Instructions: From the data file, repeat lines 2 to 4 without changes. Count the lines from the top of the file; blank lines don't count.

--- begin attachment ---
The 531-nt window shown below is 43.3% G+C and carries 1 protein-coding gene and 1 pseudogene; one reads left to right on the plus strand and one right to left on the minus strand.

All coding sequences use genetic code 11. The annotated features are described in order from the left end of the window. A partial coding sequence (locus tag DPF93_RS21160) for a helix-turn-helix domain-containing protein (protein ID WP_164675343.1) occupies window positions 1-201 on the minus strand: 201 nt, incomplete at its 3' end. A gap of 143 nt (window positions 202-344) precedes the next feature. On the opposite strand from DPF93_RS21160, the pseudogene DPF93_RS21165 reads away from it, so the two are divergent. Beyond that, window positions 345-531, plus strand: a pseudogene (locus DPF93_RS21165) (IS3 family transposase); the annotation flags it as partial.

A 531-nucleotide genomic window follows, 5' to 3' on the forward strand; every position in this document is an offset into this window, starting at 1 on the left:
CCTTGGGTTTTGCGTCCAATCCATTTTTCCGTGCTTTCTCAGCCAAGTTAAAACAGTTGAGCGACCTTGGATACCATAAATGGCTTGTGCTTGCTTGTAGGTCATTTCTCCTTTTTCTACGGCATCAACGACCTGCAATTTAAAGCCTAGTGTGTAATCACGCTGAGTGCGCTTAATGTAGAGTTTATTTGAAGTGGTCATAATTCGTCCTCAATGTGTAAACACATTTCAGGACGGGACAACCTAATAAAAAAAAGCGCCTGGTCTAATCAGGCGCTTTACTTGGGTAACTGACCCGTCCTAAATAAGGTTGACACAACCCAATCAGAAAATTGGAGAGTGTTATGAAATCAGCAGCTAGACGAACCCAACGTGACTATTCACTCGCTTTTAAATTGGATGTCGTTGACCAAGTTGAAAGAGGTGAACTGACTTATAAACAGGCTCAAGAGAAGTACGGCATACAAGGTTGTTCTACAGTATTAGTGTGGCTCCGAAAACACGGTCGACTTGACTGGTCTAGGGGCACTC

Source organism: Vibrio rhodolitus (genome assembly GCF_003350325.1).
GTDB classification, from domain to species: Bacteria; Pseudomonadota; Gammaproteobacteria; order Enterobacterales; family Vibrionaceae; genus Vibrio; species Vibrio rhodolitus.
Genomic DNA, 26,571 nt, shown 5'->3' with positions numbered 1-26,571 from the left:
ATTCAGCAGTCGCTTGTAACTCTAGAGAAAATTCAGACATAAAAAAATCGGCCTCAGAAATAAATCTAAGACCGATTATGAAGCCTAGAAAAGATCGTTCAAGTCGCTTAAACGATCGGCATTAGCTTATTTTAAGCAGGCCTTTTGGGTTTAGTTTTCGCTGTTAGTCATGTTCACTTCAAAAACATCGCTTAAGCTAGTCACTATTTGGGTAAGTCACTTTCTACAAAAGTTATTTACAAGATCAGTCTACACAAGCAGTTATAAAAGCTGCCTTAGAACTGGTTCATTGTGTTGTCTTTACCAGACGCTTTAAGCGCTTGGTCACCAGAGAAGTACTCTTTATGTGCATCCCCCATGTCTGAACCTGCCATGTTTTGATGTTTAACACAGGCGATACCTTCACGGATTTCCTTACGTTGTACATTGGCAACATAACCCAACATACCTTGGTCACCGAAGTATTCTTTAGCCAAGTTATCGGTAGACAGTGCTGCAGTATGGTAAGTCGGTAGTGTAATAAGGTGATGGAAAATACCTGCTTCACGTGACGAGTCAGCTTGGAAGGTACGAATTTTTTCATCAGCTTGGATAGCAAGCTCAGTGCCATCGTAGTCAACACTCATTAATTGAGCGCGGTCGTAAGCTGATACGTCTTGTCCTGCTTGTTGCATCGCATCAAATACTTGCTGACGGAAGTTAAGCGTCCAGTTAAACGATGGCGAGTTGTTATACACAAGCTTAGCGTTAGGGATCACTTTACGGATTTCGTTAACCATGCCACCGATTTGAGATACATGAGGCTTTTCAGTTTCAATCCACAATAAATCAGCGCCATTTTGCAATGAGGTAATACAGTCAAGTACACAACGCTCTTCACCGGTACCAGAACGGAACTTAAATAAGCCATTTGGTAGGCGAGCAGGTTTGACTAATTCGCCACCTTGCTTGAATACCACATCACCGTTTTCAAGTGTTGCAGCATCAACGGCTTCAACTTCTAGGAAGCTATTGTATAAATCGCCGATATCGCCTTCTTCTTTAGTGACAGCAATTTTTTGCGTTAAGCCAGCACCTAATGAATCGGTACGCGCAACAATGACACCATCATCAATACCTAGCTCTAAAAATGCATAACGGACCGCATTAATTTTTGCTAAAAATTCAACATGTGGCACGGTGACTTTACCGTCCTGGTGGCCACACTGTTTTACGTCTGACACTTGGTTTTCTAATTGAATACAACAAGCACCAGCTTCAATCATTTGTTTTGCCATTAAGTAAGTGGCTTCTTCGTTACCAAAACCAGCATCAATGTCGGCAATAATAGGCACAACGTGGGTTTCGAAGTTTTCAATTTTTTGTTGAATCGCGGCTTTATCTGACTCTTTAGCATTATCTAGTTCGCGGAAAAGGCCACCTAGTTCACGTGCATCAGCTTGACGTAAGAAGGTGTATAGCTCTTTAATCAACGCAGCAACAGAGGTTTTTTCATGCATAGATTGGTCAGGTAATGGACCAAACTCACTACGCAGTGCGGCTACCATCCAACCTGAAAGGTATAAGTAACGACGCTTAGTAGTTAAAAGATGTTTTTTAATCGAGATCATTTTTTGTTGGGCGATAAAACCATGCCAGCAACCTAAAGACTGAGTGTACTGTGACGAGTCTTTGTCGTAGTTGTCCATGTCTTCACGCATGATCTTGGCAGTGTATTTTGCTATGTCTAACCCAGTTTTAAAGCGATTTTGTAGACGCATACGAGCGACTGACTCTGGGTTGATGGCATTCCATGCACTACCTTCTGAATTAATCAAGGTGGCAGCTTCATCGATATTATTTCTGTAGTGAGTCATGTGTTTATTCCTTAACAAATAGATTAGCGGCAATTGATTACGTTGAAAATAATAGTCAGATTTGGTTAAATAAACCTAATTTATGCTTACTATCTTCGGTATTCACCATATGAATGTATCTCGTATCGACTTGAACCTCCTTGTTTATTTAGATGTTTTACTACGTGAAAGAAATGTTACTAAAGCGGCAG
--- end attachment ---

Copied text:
All coding sequences use genetic code 11. The annotated features are described in order from the left end of the window. A partial coding sequence (locus tag DPF93_RS21160) for a helix-turn-helix domain-containing protein (protein ID WP_164675343.1) occupies window positions 1-201 on the minus strand: 201 nt, incomplete at its 3' end. A gap of 143 nt (window positions 202-344) precedes the next feature. On the opposite strand from DPF93_RS21160, the pseudogene DPF93_RS21165 reads away from it, so the two are divergent. Beyond that, window positions 345-531, plus strand: a pseudogene (locus DPF93_RS21165) (IS3 family transposase); the annotation flags it as partial.

A 531-nucleotide genomic window follows, 5' to 3' on the forward strand; every position in this document is an offset into this window, starting at 1 on the left:
CCTTGGGTTTTGCGTCCAATCCATTTTTCCGTGCTTTCTCAGCCAAGTTAAAACAGTTGAGCGACCTTGGATACCATAAATGGCTTGTGCTTGCTTGTAGGTCATTTCTCCTTTTTCTACGGCATCAACGACCTGCAATTTAAAGCCTAGTGTGTAATCACGCTGAGTGCGCTTAATGTAGAGTTTATTTGAAGTGGTCATAATTCGTCCTCAATGTGTAAACACATTTCAGGACGGGACAACCTAATAAAAAAAAGCGCCTGGTCTAATCAGGCGCTTTACTTGGGTAACTGACCCGTCCTAAATAAGGTTGACACAACCCAATCAGAAAATTGGAGAGTGTTATGAAATCAGCAGCTAGACGAACCCAACGTGACTATTCACTCGCTTTTAAATTGGATGTCGTTGACCAAGTTGAAAGAGGTGAACTGACTTATAAACAGGCTCAAGAGAAGTACGGCATACAAGGTTGTTCTACAGTATTAGTGTGGCTCCGAAAACACGGTCGACTTGACTGGTCTAGGGGCACTC